At last night’s Bristol tree forum meeting it was finally officially announced by the deputy mayor that due to budget cuts, which now only leaves £53,000 per annum for tree management, the council will be no longer be undertaking any pollarding on the city’s population of street trees. There will also be a termination of epicormic removal which will now only be removed when reported on the grounds of Health and Safety. Later in the meeting the Highways manager when questioned several times finally admitted that this decision had been taken without any consultation or advice from the City’s Arboricultural team, which to me beggars belief.
These trees which are predominantly London Planes and Limes have levels of decay which you would expect to find but are no real cause for concern due to them being on 3/5 year pollarding cycles. There are many however that due to their proximity to commercial buildings and houses are on 2-year cycles as in the photograph below. The photograph below is in fact taken in my old road and by the time the 2 years was up the regrowth was practically touching our bedroom windows and gutters.
The suspension of the pollarding program as was pointed out to the deputy mayor comes with many potential problems in the future. It was pointed out that there would be an escalation of claims to the Council for damage to property either through over grown crowns or root damage. There is the potential for an increase in limb failure due to excessive weight and god forbid serious injury to pedestrians from falling debris. One of the positives of the pollarding cycles was that the cities Tree stock was getting a full aerial tree inspection every few years with any defects monitored and managed. This will no longer be the case. One concerned resident stated that his house insurance policy is dependent on the tree outside his house being pollarded every 3 years.
As the meeting went on there was a call from Councillors for everybody to get their heads together and discuss a way forward and to come up with solutions to this big problem. Amongst other things suggested was the possibility of residents raising money and having trees pollarded themselves by fully qualified and insured arborists.
It’s all a bit of a mess and who knows where this will all end up but I am very interested in all your thoughts/ideas. Thanks in advance.
Sean Harding – A Bristol tree climber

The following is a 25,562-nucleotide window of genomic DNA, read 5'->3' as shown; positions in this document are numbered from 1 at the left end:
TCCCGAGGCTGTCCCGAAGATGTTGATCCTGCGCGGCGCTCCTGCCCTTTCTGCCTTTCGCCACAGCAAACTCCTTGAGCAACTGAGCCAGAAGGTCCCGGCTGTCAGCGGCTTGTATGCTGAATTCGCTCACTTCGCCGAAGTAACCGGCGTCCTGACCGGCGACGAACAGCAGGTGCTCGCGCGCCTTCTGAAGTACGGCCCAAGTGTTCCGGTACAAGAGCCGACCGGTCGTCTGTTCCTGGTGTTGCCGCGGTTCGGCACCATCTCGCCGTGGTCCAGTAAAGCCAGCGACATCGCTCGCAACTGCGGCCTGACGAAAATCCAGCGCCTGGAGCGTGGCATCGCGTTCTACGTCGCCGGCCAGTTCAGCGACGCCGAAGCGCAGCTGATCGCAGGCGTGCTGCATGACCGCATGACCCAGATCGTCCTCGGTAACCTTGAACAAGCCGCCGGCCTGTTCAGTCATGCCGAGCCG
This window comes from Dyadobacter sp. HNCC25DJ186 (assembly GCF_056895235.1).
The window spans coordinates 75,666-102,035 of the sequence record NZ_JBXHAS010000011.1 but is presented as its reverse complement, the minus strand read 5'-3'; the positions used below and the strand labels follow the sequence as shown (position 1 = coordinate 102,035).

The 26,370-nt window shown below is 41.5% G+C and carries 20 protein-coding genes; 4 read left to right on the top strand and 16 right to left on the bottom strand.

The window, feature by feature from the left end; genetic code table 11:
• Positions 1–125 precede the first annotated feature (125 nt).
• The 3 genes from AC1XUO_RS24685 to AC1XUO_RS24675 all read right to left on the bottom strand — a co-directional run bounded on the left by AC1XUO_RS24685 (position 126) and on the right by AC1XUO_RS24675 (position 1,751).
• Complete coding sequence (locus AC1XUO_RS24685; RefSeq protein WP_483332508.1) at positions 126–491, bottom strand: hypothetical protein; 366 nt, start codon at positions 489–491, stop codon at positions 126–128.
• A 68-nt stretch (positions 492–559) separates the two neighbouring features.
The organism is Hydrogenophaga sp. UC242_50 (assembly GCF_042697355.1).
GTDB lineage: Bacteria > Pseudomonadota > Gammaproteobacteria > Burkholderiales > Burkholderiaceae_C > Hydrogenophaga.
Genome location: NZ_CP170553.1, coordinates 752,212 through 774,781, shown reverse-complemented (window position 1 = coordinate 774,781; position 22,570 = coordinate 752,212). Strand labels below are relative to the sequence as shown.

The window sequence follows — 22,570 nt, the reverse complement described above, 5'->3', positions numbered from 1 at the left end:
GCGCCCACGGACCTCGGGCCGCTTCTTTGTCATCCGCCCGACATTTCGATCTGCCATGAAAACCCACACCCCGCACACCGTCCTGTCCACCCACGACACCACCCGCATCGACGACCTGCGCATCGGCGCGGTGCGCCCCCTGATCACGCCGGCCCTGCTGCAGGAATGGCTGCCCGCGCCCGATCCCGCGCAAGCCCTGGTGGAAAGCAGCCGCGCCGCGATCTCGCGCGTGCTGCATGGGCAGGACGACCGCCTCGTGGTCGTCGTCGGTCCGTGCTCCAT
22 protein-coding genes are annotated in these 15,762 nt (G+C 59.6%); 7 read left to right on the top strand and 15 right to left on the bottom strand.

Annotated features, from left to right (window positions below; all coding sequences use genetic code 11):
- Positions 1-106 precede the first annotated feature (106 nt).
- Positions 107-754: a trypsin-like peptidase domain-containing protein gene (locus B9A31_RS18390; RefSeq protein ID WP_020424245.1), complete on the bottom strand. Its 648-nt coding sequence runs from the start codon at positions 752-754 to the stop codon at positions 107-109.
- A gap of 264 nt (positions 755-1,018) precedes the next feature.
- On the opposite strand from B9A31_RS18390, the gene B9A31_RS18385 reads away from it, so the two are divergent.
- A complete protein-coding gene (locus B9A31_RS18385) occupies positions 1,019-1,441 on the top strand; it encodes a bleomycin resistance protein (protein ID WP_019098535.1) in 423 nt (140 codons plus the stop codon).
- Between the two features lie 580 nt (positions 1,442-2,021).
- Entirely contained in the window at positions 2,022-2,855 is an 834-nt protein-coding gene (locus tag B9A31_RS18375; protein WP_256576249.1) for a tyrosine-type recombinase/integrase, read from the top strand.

‘That is one of the most short-sighted least thought through council decision ever… It will lead to a costly mess, unless they are planning the Sheffield fell everything strategy…’
‘Out of interest is there Massaria on the plane trees in Bristol? If there is, I suspect it’s possibly quite low in occurrence due to the previous regular pollarding, but that would change significantly if the trees become lapsed and develop larger older wood canopies where Massaria thrives. The potential risk of dead Massaria branches not being picked up via inspection and dropping on to target areas would likely increase significantly. What’s the geology in Bristol? Is there much clay around the streets? If there is, the council will not just get an increase in claims due to direct root damage to property but there will be an increase in claims due to subsidence. of course there would be a small positive in the increase of shade due to larger canopies (particularly in terms of urban heat island effect) but doesn’t sound like the tree stock could sustain that benefit for long. Frustrating to hear of the shortsightedness of this decision.’
‘This is some middle managers and some upper managers in the public sector doing what they do best: being absolutely diabolical at doing anything remotely useful.’
‘The public should not be or considering funding any council tree work. Even if it’s to maintain the pollarding cycle or tree health. As soon as they do the council will jump on this, appeal to the community spirit to get money’
‘How u meant to see decay fruiting bodies on base of a lime tree without the epicormic growth being removed.?’
‘So who owns the trees? Are they strictly municipal street trees? If so, seems to me the municipal government has a legal duty to keep the trees pruned so as to promote public safety. The trees are in the shape they are in due to past municipal pruning. If not, pruning them will knowingly increase risk. wouldn’t a pre-emptive lawsuit be called for in order to force continued pollarding? In the long run, injury suits could blast that budget number you stated right out of the water.’
‘There’s a blind spot in all councils at this level: they can hold a ballot on increasing Council Tax for specific things such as this.’
‘Sounds like we are going to have to come up with some kind of crowdfund/localised taxation system if you can afford it, messed up, leave the poor peoples’ trees to fall apart until someone is injured before any pollarding will take place.’